Jonathan Luther "Casey" Jones (March 14th, 1863 - April 30th, 1900) was an American railroader who died in a train crash on April 30th, 1900 when his train collided with the caboose of a stalled freight train near Vaughan, Mississippi. His dramatic death while trying to stop his train and save the lives of his passengers made him a folk hero; he was immortalized in a popular ballad sung by his friend Wallace Saunders, an African-American engine wiper for the IC.
He was known for his skills with the train whistle, and made his calls unique. The whistle would involve a long-drawn-out note that began softly, rose and then died away to a whisper. The sound of it was variously described as "a sort of whippoorwill call," or "like the war cry of a Viking."
World's Columbian Exposition of 1893
During the World's Columbian Exposition at Chicago, Illinois, in 1893, IC was charged with providing commuter service for the thousands of visitors to the fairground. A call was sent out for trainmen who wanted to work there. Jones answered it, spending a pleasant summer there with his wife. He shuttled many people from Van Buren Street to Jackson Park during the exposition. It was his first experience as an engineer in passenger service and he liked it.
Saves a child
In 1895, a group of children wandered on the tracks where Casey's train was passing through. All but one little girl got off the tracks. Casey seeing the child on the track, he yelled to fellow engineer Bob Stevenson to reverse the train and yelled to the girl to get off the tracks in almost the same breath. Realizing that she was still immobile, he raced to the tip of the pilot or cowcatcher and braced himself on it, reaching out as far as he could to pull the frightened but unharmed girl from the rails.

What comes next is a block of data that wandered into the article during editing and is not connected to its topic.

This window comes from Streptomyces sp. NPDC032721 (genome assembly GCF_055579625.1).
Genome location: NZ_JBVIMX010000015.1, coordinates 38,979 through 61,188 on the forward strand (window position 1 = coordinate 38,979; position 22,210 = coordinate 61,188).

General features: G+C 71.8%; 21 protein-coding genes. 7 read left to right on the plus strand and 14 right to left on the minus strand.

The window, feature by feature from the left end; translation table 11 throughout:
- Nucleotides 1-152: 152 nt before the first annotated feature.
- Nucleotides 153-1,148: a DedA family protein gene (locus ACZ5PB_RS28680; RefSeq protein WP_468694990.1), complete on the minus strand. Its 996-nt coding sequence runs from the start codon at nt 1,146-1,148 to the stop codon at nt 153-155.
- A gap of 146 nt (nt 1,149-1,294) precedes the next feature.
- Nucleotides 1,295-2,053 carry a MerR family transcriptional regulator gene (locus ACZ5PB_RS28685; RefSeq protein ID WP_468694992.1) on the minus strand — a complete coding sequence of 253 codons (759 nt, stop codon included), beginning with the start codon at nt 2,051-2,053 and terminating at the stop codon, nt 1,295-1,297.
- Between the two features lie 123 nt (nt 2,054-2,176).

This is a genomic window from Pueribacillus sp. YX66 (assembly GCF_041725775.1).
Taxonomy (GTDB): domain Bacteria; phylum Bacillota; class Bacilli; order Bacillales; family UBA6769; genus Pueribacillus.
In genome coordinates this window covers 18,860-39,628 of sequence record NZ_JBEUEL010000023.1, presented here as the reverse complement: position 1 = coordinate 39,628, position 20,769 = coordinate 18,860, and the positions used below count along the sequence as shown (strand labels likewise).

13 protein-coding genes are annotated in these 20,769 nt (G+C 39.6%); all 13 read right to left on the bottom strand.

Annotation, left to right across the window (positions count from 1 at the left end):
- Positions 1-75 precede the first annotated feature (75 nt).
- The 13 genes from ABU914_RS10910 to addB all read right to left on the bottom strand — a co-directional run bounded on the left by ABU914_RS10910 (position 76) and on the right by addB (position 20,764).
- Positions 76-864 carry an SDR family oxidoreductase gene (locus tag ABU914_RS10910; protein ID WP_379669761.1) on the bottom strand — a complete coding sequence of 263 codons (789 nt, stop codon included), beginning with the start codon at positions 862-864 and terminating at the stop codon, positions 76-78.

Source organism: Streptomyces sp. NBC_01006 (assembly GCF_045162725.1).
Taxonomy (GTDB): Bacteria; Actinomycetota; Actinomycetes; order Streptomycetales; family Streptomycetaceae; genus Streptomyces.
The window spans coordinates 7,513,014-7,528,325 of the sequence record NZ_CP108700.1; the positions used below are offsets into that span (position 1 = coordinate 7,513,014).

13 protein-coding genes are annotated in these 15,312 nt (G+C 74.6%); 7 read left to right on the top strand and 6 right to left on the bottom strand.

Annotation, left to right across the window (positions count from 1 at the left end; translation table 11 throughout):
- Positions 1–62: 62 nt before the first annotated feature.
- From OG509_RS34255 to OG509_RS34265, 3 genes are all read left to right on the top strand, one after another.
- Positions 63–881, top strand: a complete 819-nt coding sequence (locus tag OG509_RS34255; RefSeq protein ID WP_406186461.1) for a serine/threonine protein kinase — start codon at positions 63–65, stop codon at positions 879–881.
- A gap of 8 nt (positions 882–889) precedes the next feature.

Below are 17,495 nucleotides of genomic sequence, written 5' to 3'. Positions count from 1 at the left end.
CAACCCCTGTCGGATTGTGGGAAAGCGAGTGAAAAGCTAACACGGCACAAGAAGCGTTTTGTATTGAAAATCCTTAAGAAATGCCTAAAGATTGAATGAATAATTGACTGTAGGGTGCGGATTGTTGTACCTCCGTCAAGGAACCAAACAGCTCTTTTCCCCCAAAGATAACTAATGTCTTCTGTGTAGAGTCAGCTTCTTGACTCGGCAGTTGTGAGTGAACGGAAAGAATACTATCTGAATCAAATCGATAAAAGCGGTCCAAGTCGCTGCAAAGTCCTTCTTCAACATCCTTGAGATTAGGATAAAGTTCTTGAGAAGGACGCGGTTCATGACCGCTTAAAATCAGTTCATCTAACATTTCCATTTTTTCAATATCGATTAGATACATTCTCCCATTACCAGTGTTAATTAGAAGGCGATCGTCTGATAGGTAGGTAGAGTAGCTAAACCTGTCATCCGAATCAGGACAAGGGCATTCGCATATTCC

On April 30th, 1900, Casey Jones and his fireman Simeon T. "Sim" Webb were taking passengers to Vaughan, Mississippi. The train was a little bit off schedule, but Casey was sure they'll get to Vaughan in good time despite the foggy weather from a rain storm. Unfortunately, a freight train No. 83 had left four rear cars behind on the track because it was delayed due to having two drawbars pulled while at Vaughan. The cars were in the path of Casey's train.
Despite the poor visibility, Slim Webb saw the cars up ahead yelling "Oh my Lord, there's something on the main line!" Jones quickly yelled back "Jump Sim, jump!" to Webb, who crouched down and jumped before impact, and was knocked unconscious by his fall. The last thing Webb heard as he jumped was the long, piercing scream of the whistle as Jones warned anyone still in the freight train looming ahead. Jones reversed the throttle and slammed the airbrakes into emergency stop, but "Ole 382" quickly plowed through a wooden caboose, a car load of hay, another of corn, and halfway through a car of timber before leaving the track. Because Jones stayed on board to slow the train, he was believed to have saved the passengers from serious injury and death – Jones was the only fatality of the collision, he was only two minutes behind schedule.
Casey's bravery on that fateful day immortalized him through songs, a lost silent film, and a highly fictionalized Disney 1950 short cartoon called The Brave Engineer.